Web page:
Operable Windows

What Is It?

Cost: Site, size, and project specific. Operable windows will typically cost 50 – 75% more than fixed windows.
Applications: Can be installed in retrofits or in new construction.
Service Life: 30-35 years

The installation of operable windows can give building occupants greater control over building temperature. During cooler summer days where outdoor air temperature is comfortable, building windows can be opened to allow for natural ventilation. In buildings with mechanical ventilation systems, the need for cooling and its associated energy costs will be reduced. Operable windows are essential in buildings that utilize passive ventilation strategies for cooling (i.e. cross ventilation and stack ventilation). Operable windows can also provide backup ventilation in the event of power outages or during other times when ventilation systems are inactive. A wide variety of windows are available depending on building needs and location.

Operable windows will have a larger capital cost compared to fixed windows, though the additional cost can be offset by reduced energy use for cooling and increased worker comfort and productivity. Not all windows in a commercial building need be operable; 15 to 20% operable windows positioned to allow for cross ventilation can be a cost-effective investment for a building owner. Ultimately, the cost-effectiveness of operable windows will often depend on occupant behavior. While building occupants will typically be more satisfied with having greater control over some workspace/living conditions, building energy use may increase if occupants do not properly close or open windows during the winter.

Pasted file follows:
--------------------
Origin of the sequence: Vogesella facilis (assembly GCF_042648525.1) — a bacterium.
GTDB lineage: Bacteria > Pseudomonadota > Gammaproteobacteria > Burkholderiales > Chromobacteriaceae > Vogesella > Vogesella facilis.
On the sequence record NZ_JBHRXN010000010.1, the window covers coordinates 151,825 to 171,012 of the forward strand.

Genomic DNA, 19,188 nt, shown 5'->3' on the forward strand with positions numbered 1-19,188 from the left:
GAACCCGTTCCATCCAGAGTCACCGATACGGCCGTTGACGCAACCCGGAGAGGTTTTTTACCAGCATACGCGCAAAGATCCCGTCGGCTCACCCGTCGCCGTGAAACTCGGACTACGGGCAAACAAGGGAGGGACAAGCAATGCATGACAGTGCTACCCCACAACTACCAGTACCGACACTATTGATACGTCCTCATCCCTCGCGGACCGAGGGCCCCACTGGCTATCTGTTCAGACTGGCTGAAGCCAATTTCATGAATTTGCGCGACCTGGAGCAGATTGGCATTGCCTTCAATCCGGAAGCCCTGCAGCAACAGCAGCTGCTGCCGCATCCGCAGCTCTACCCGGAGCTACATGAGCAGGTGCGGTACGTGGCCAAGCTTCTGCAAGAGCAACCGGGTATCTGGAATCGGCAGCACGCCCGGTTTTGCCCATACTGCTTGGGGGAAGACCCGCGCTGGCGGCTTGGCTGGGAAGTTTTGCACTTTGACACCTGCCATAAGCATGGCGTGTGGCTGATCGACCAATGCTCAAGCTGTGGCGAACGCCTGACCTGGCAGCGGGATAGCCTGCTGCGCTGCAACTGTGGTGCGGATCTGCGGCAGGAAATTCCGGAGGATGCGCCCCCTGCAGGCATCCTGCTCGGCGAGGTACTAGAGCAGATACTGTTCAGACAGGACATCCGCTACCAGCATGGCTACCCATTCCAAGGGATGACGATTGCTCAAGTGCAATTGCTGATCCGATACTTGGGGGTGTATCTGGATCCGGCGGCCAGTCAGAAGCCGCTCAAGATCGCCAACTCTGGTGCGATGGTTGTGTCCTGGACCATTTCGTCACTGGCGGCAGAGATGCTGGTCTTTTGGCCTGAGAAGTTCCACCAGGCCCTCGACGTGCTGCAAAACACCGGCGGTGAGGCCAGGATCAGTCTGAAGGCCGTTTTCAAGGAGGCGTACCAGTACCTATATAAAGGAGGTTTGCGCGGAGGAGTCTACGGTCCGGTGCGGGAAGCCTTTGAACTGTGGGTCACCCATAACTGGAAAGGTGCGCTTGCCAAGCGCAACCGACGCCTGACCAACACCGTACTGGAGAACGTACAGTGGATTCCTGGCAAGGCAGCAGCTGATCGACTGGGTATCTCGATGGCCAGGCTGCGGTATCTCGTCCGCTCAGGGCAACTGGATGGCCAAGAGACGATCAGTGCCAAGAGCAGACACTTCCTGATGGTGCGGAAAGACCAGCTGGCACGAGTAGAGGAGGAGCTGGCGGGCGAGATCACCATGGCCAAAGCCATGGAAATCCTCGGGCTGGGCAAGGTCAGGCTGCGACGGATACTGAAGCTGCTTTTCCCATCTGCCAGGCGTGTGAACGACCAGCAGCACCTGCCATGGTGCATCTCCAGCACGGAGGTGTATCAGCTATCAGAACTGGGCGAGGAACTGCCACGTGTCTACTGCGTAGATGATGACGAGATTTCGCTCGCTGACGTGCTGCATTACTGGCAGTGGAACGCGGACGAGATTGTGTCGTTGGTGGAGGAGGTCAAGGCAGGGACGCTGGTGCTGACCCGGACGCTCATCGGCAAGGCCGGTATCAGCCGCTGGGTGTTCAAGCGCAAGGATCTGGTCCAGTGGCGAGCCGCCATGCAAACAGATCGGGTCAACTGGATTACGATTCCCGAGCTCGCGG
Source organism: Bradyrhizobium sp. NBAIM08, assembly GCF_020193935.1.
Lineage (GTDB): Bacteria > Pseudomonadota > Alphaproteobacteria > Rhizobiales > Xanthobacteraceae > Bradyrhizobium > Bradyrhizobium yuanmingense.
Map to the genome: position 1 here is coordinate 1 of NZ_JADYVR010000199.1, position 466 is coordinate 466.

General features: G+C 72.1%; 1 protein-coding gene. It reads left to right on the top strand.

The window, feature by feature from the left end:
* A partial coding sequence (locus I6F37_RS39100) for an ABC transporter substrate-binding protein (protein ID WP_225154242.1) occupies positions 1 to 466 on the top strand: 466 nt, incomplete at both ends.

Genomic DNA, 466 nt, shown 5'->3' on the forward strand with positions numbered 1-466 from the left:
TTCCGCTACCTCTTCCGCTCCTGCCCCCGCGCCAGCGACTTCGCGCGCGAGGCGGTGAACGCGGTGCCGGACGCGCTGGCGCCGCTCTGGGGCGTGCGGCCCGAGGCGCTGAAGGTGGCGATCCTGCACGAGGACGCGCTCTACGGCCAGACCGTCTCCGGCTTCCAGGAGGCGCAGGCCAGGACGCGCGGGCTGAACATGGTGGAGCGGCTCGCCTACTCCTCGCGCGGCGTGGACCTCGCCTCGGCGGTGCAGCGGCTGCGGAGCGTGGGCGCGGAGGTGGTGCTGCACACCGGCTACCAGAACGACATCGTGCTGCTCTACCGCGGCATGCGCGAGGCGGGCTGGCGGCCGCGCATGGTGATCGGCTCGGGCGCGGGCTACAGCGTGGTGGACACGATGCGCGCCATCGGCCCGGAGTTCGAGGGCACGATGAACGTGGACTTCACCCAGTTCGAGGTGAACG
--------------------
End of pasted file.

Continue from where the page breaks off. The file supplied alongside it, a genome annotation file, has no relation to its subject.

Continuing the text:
• Operable windows allow for greater control over building temperature. This can result in increased building occupant satisfaction and productivity.
  • Building energy use can be reduced if less mechanical cooling is required when windows are opened.
  • Operable windows can be washed from the inside, potentially reducing cleaning/maintenance costs.
  • Provide continued ventilation during power outages or other HVAC downtime.


  • Operable windows are significantly more expensive than fixed windows.
  • If windows are left open or improperly closed, a building ventilation system can experience excessive heating or cooling loads, increasing energy costs.
  • Benefits of operable windows require buildings to utilize multiple HVAC zones so that the system can be switched off when windows are opened. These ventilation systems are more expensive and place space configuration limitations on realizing the benefits of operable windows. Failing to shut off HVAC systems when windows are opened can increase energy use for that area by as much as 30%.
  • May be impractical on the upper floors of high rise buildings. Wind levels may be too high due to the stack effect or higher outdoor wind speeds.

Regulatory Impacts and Requirements

A summary of potential regulatory touchpoints follows below.

Additional Resources

Project Examples



Photo Credit: National Parks Service, Image is part of the Public Domain